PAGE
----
12 min read

More efficient prototyping with the GOV.UK prototype kit: step by step

Picture of Atom code editor with example from the GOV.UK prototype kit. Current screen is a routes file.

I’ve been using the GOV.UK prototype kit since 2016. Over that time I’ve done a few large services (the largest at nearly 200 screens) and a few where I had to do it fast. Over this time I’ve cobbled together my own playbook of efficiency techniques.

This post is aimed at people who have at least started using the GOV.UK prototype kit. If you haven’t started using it, I suggest the excellent Get Started guide on the GOV.UK prototype kit site.

Disclaimer: I’m a self-taught coder, and aside from about 6 months have never worked on a team with a front-end developer, so my methods may not be the most efficient. They do work for me in terms of streamlining efficiency while allowing for a lot of flexibility. Others probably do it in different ways, and I may do some things in an overly roundabout way (happy to be told if there is some code I can cut down!).

1. Make it easy to check what you’re doing

The first thing I do on any prototype I either start or inherit is a trick I learned from Craig Abbott. Making some code changes means that I can see on the prototype every part of session data that has been saved. This has been a lifesaver when I can’t figure out why something isn’t working — often it’s because I labelled something incorrectly!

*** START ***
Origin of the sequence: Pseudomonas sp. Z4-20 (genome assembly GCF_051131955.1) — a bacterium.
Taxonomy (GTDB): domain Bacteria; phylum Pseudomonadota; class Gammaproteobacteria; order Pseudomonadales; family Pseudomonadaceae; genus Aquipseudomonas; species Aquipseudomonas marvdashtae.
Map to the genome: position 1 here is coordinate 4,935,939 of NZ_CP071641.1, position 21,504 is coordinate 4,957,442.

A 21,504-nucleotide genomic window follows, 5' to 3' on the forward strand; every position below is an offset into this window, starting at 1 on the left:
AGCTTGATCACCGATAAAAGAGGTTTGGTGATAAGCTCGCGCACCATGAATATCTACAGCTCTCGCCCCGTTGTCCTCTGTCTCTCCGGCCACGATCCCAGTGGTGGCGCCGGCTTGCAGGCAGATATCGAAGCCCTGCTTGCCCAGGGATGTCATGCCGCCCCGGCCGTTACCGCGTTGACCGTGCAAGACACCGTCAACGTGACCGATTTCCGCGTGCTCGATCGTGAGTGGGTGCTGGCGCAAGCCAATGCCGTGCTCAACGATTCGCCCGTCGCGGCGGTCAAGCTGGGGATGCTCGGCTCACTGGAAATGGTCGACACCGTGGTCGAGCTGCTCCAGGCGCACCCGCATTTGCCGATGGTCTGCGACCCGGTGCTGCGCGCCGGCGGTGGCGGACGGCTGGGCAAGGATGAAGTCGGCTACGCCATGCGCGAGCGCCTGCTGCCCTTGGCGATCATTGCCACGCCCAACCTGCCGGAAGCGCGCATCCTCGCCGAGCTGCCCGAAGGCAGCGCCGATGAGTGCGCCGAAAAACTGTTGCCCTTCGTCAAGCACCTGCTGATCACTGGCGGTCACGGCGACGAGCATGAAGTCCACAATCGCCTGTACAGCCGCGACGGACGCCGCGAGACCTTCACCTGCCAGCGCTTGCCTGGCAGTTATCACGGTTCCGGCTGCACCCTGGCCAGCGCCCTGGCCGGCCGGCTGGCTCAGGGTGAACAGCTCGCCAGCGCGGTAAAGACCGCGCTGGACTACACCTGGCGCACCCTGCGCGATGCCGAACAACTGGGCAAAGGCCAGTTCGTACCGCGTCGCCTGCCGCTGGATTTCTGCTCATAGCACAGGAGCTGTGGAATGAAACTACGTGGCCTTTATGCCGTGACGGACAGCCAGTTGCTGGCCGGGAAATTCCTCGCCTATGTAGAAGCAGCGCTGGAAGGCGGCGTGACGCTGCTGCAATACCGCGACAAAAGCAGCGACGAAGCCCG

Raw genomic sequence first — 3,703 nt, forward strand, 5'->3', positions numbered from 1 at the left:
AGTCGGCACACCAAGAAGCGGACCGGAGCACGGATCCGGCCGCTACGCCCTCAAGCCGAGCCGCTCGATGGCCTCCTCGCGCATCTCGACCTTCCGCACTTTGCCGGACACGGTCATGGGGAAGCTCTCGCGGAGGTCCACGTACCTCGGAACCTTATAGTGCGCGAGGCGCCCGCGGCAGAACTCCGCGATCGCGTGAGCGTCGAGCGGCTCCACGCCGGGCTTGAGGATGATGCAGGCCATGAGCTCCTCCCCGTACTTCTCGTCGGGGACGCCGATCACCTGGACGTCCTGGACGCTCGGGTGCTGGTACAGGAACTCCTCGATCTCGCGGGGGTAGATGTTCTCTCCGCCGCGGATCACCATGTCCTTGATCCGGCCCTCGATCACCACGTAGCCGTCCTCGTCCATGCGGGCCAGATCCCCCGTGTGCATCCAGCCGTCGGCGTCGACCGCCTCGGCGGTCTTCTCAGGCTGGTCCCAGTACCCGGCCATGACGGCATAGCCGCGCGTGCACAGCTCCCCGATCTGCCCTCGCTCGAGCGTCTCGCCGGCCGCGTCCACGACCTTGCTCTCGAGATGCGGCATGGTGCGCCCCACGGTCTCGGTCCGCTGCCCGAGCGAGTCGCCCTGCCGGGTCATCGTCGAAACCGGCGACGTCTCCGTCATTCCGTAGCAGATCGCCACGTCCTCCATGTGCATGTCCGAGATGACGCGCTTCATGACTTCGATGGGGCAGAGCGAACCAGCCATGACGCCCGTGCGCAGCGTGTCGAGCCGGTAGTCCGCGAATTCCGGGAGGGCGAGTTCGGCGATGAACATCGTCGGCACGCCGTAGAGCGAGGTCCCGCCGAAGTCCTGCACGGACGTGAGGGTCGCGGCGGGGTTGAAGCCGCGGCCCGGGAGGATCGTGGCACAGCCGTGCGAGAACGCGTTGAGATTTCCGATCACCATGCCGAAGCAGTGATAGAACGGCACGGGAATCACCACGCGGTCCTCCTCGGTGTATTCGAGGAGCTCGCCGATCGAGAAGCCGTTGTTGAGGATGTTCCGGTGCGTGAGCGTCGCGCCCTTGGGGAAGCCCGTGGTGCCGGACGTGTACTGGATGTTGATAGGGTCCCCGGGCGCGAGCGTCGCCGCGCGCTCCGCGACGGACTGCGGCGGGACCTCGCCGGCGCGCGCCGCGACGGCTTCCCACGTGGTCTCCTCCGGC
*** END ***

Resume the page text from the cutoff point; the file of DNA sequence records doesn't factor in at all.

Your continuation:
Craig is in the process of putting his code on github, but for the intervening time this is the the process to allow for seeing what session data has been saved:

In server.js find this line (it’s probably around line 66)

var useDocumentation = (config.useDocumentation === 'true')

and add after it

// logging  
var useLogging = config.useLogging

Now, in the same file, find //Clear all data in sessio if you open /prototype-admin/clear-data (it’s probably around line 244)

and add before it

// Logging session data  
 if (useLogging !== 'false') {  
  app.use((req, res, next) => {  
    const all = (useLogging === 'true')  
    const post = (useLogging === 'post' && req.method === 'POST')  
    const get = (useLogging === 'get' && req.method === 'GET')  
    if (all || post || get) {  
      const log = {  
        method: req.method,  
        url: req.originalUrl,  
        data: req.session.data  
      }  
      console.log(JSON.stringify(log, null, 2))  
    }  
    next()  
  })  
}

Now go to app/config.js and at the last line

// Enable or disable Browser Sync  
  useBrowserSync: 'true'

change it to this:

// Enable or disable Browser Sync  
  useBrowserSync: 'true',

// Enable logging, options: true, false, get or post  
  useLogging: 'true'

Now whenever you have your prototype open, you can see all saved data in the terminal!

I also like to see what page I’m on and where I came from to check that redirects are happening as expected.

In app/views/routes.js I look for

// Add your routes here - above the module.exports line

and then add straight after it